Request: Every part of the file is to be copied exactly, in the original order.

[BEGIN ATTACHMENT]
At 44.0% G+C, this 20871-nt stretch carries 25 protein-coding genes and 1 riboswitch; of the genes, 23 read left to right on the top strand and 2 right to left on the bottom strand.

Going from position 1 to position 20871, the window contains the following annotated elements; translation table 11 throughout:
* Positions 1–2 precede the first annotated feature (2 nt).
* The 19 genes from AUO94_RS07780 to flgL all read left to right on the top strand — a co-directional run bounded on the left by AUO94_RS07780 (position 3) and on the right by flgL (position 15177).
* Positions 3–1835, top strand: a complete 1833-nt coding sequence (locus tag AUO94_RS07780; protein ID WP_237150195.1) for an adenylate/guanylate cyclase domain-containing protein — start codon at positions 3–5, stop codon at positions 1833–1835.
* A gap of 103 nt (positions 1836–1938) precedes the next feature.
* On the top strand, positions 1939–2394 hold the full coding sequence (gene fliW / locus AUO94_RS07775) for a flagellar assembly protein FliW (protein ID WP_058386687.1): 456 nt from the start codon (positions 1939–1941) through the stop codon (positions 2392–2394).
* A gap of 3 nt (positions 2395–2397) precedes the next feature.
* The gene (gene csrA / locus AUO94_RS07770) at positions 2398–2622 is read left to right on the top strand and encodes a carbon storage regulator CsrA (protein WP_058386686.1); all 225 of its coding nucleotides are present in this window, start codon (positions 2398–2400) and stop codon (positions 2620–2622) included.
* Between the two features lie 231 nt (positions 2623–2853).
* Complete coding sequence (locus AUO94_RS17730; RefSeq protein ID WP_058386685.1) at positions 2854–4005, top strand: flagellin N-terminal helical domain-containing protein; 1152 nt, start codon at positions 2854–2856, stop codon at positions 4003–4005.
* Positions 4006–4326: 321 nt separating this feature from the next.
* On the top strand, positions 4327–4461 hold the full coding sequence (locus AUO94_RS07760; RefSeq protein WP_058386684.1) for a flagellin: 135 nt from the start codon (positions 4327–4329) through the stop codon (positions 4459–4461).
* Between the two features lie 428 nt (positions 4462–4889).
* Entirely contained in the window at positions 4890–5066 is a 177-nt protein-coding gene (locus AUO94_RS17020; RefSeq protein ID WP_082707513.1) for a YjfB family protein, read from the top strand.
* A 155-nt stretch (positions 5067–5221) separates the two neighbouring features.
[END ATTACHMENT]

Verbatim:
At 44.0% G+C, this 20871-nt stretch carries 25 protein-coding genes and 1 riboswitch; of the genes, 23 read left to right on the top strand and 2 right to left on the bottom strand.

Going from position 1 to position 20871, the window contains the following annotated elements; translation table 11 throughout:
* Positions 1–2 precede the first annotated feature (2 nt).
* The 19 genes from AUO94_RS07780 to flgL all read left to right on the top strand — a co-directional run bounded on the left by AUO94_RS07780 (position 3) and on the right by flgL (position 15177).
* Positions 3–1835, top strand: a complete 1833-nt coding sequence (locus tag AUO94_RS07780; protein ID WP_237150195.1) for an adenylate/guanylate cyclase domain-containing protein — start codon at positions 3–5, stop codon at positions 1833–1835.
* A gap of 103 nt (positions 1836–1938) precedes the next feature.
* On the top strand, positions 1939–2394 hold the full coding sequence (gene fliW / locus AUO94_RS07775) for a flagellar assembly protein FliW (protein ID WP_058386687.1): 456 nt from the start codon (positions 1939–1941) through the stop codon (positions 2392–2394).
* A gap of 3 nt (positions 2395–2397) precedes the next feature.
* The gene (gene csrA / locus AUO94_RS07770) at positions 2398–2622 is read left to right on the top strand and encodes a carbon storage regulator CsrA (protein WP_058386686.1); all 225 of its coding nucleotides are present in this window, start codon (positions 2398–2400) and stop codon (positions 2620–2622) included.
* Between the two features lie 231 nt (positions 2623–2853).
* Complete coding sequence (locus AUO94_RS17730; RefSeq protein ID WP_058386685.1) at positions 2854–4005, top strand: flagellin N-terminal helical domain-containing protein; 1152 nt, start codon at positions 2854–2856, stop codon at positions 4003–4005.
* Positions 4006–4326: 321 nt separating this feature from the next.
* On the top strand, positions 4327–4461 hold the full coding sequence (locus AUO94_RS07760; RefSeq protein WP_058386684.1) for a flagellin: 135 nt from the start codon (positions 4327–4329) through the stop codon (positions 4459–4461).
* Between the two features lie 428 nt (positions 4462–4889).
* Entirely contained in the window at positions 4890–5066 is a 177-nt protein-coding gene (locus AUO94_RS17020; RefSeq protein ID WP_082707513.1) for a YjfB family protein, read from the top strand.
* A 155-nt stretch (positions 5067–5221) separates the two neighbouring features.